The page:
Manufacturing and Characterization of Controlled Foaming of Single Layers in Bilayer Constructs Differing in Pore Morphology


Bilayer porous constructs from degradable polymers are considered as scaffold materials with beneficial elastic properties for cell culture application in tissue engineering. Here, we explored whether such bilayer constructs, in which only one layer was porous while the other layer enhanced the compressive mechanical properties, could be created by specific foaming of one layer with supercritical carbon dioxide (scCO2). The bilayer constructs of a poly(L-lactide) (PLLA) and a poly(ϵ-caprolactone) (PCL) layer were prepared by sequential injection molding and subsequent specific foaming with scCO2. Foaming conditions of T = 45 °C and P = 100 bar resulted in the formation of a porous PCL layer and a non-porous PLLA layer. When the time intervals of the foaming process were increased the pore size was increased and the shape of the pores was changed from a circular to an unidirectional lamellar shape, which reduced the compressive elastic modulus of the porous PCL layer. Furthermore, the foaming process increased the adhesion force between the PLLA and PCL layers, which was attributed to a higher degree of diffusion of molten PCL into the PLLA layer. In summary, it was demonstrated that scCO2 foaming is a suitable method for the creation of layered scaffolds with only one foamed layer, in which the compressive elastic modulus and pore morphology of single porous layers can be controlled by the time interval of scCO2 process.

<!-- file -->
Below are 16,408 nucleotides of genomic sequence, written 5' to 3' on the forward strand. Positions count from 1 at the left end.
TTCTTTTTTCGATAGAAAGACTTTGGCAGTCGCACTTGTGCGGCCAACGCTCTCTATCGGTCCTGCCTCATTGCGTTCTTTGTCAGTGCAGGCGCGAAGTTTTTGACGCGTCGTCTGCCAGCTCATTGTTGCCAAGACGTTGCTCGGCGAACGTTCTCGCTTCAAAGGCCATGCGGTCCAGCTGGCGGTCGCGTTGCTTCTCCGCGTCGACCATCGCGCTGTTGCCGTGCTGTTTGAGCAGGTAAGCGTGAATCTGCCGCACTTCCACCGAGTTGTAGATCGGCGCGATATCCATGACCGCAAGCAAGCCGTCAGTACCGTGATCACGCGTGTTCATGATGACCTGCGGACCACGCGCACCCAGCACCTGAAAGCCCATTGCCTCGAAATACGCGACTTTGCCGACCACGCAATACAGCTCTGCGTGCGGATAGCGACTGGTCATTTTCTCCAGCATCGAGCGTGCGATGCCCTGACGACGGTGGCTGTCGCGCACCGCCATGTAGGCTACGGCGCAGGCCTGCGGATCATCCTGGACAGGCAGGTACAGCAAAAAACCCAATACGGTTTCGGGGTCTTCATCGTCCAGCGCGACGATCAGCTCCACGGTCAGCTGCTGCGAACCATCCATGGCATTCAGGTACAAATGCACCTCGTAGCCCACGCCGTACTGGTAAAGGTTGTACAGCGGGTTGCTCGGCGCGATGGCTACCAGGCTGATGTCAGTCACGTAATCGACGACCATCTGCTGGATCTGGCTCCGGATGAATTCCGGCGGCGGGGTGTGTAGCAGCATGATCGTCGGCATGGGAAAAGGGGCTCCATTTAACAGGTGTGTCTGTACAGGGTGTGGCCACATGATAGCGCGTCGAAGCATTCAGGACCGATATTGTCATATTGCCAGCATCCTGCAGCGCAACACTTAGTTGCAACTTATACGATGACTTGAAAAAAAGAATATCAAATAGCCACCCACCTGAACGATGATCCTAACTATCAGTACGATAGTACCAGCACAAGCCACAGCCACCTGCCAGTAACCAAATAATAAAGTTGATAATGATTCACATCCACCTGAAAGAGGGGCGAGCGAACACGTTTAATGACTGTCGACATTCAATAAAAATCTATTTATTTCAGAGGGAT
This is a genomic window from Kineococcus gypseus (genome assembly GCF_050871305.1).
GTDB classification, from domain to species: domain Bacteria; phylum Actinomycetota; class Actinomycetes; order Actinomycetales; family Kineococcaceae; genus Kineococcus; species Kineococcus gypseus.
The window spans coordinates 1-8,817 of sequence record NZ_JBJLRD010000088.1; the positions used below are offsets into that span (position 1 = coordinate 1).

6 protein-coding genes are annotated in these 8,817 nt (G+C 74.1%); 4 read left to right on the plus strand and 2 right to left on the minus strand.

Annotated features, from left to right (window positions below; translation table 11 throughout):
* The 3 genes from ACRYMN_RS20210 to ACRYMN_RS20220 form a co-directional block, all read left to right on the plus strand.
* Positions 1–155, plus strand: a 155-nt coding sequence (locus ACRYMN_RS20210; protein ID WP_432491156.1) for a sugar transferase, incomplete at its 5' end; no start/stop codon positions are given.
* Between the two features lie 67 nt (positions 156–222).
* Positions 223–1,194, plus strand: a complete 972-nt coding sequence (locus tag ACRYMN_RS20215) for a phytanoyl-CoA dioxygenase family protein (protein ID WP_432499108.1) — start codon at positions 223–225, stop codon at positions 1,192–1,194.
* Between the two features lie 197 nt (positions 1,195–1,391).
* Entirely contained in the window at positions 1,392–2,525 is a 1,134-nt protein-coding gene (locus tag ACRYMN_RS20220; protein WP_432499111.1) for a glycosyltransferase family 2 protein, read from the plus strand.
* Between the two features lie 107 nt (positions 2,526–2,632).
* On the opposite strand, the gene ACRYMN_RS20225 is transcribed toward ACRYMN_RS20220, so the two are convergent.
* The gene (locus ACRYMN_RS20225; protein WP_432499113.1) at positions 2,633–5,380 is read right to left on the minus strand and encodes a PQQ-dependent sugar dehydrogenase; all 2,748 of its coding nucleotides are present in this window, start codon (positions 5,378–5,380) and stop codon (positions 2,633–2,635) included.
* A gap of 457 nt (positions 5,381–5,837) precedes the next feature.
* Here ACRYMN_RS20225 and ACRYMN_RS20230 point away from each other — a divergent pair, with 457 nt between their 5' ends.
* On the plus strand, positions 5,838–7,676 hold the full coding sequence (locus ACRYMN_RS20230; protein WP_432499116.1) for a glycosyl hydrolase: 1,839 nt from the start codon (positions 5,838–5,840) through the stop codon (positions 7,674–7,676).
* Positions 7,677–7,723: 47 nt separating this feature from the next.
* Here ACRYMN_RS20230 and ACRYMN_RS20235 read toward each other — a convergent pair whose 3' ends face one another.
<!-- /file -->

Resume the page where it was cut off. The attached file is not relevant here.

QR Code: Link to publication